Poetry - Ulick O'Connor: Rescuing Wordsworth
Anytime that I see a Wordsworth or a Tennyson poem, I try to check out what's in popular talk or 'on the Rialto' as they used to say. But these poets are both likely to produce the goods.
A while ago, I found myself reading Wordsworth's 'I Wandered Lonely as a Cloud' for the nth time. As I began, I had a stab of doubt which I had never felt before. Was I going to lose Wordsworth and retire him to the world of the spent poet? However, it was just a hiccup in the works. But worse was to come. We are told that the daffodils were 'Tossing their heads in sprightly dance' which, detracted suddenly from the meaning of the poem, then seemed unrewarding. I really had my ears up now at what I was doing. Then I realise that true poetry is a magic connection of words, and that if one isn't careful to nurse the lines, they could shed that magic in a flash. Luckily, the reciter got back on the rails again and everything was alright again on the wagon.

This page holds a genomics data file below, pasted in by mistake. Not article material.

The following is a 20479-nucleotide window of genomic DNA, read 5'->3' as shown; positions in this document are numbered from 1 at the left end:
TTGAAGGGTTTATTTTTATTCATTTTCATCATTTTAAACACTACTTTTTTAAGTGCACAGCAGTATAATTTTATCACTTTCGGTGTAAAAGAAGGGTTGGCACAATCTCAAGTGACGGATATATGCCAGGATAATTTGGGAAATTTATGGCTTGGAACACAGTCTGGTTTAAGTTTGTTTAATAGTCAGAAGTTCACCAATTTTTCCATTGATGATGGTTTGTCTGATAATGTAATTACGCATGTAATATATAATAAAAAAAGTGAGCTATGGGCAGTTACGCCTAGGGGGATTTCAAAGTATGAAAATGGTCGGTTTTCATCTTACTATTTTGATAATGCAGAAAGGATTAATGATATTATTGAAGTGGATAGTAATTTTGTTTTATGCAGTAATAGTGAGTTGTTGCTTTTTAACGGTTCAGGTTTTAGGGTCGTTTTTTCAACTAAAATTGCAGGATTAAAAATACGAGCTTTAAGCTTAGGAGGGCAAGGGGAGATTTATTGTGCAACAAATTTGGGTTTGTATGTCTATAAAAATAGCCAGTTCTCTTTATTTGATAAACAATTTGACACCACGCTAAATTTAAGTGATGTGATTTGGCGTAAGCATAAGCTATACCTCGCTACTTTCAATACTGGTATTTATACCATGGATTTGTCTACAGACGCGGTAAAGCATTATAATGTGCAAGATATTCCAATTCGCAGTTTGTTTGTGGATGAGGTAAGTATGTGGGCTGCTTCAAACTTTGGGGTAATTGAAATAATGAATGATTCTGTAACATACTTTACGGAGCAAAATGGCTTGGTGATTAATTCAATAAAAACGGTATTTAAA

I reread the lines without a flaw and blessed poetry once again warmed my ears with its wonderful tunes.
I WANDERED LONELY AS A CLOUD
I wandered lonely as a cloud
That floats on high o'er vales and hills,
When all at once I saw a crowd,
A host, of golden daffodils;
Beside the lake, beneath the trees,
Fluttering and dancing in the breeze.
Continuous as the stars that shine
And twinkle on the milky way,
They stretched in never-ending line
Along the margin of a bay:
Ten thousand saw I at a glance,
Tossing their heads in sprightly dance.
For oft, when on my couch I lie
In vacant or in pensive mood,
They flash upon that inward eye
Which is the bliss of solitude;
And then my heart with pleasure fills,
And dances with the daffodils.
William Wordsworth 1770-1850